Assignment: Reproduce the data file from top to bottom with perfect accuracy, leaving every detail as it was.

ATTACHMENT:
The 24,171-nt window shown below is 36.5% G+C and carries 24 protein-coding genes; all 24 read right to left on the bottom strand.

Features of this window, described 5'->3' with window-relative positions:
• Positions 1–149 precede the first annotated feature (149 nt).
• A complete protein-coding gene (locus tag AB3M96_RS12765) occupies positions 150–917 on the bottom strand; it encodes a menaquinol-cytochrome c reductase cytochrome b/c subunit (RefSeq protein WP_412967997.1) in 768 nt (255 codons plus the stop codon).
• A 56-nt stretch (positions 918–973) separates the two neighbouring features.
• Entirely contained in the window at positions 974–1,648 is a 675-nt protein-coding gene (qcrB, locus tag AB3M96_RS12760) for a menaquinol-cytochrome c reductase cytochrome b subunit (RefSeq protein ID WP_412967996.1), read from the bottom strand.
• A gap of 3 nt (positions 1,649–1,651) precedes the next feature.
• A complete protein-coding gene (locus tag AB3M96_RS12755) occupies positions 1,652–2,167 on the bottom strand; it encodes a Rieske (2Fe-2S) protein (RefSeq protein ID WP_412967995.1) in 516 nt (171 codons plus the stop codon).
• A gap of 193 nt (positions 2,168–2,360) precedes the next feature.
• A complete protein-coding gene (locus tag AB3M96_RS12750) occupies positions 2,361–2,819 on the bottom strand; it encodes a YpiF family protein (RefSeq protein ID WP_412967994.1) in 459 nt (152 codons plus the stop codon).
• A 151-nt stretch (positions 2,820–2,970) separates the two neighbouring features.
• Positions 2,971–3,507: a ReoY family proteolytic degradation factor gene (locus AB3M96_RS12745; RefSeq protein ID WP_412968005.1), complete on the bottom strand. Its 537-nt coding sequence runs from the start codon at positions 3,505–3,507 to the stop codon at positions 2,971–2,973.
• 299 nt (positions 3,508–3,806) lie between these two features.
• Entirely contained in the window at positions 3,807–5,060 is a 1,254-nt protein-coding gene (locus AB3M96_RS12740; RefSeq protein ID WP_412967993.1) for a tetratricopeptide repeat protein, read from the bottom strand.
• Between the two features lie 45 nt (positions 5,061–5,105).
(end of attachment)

The 24,171-nt window shown below is 36.5% G+C and carries 24 protein-coding genes; all 24 read right to left on the bottom strand.

Features of this window, described 5'->3' with window-relative positions:
• Positions 1–149 precede the first annotated feature (149 nt).
• A complete protein-coding gene (locus tag AB3M96_RS12765) occupies positions 150–917 on the bottom strand; it encodes a menaquinol-cytochrome c reductase cytochrome b/c subunit (RefSeq protein WP_412967997.1) in 768 nt (255 codons plus the stop codon).
• A 56-nt stretch (positions 918–973) separates the two neighbouring features.
• Entirely contained in the window at positions 974–1,648 is a 675-nt protein-coding gene (qcrB, locus tag AB3M96_RS12760) for a menaquinol-cytochrome c reductase cytochrome b subunit (RefSeq protein ID WP_412967996.1), read from the bottom strand.
• A gap of 3 nt (positions 1,649–1,651) precedes the next feature.
• A complete protein-coding gene (locus tag AB3M96_RS12755) occupies positions 1,652–2,167 on the bottom strand; it encodes a Rieske (2Fe-2S) protein (RefSeq protein ID WP_412967995.1) in 516 nt (171 codons plus the stop codon).
• A gap of 193 nt (positions 2,168–2,360) precedes the next feature.
• A complete protein-coding gene (locus tag AB3M96_RS12750) occupies positions 2,361–2,819 on the bottom strand; it encodes a YpiF family protein (RefSeq protein ID WP_412967994.1) in 459 nt (152 codons plus the stop codon).
• A 151-nt stretch (positions 2,820–2,970) separates the two neighbouring features.
• Positions 2,971–3,507: a ReoY family proteolytic degradation factor gene (locus AB3M96_RS12745; RefSeq protein ID WP_412968005.1), complete on the bottom strand. Its 537-nt coding sequence runs from the start codon at positions 3,505–3,507 to the stop codon at positions 2,971–2,973.
• 299 nt (positions 3,508–3,806) lie between these two features.
• Entirely contained in the window at positions 3,807–5,060 is a 1,254-nt protein-coding gene (locus AB3M96_RS12740; RefSeq protein ID WP_412967993.1) for a tetratricopeptide repeat protein, read from the bottom strand.
• Between the two features lie 45 nt (positions 5,061–5,105).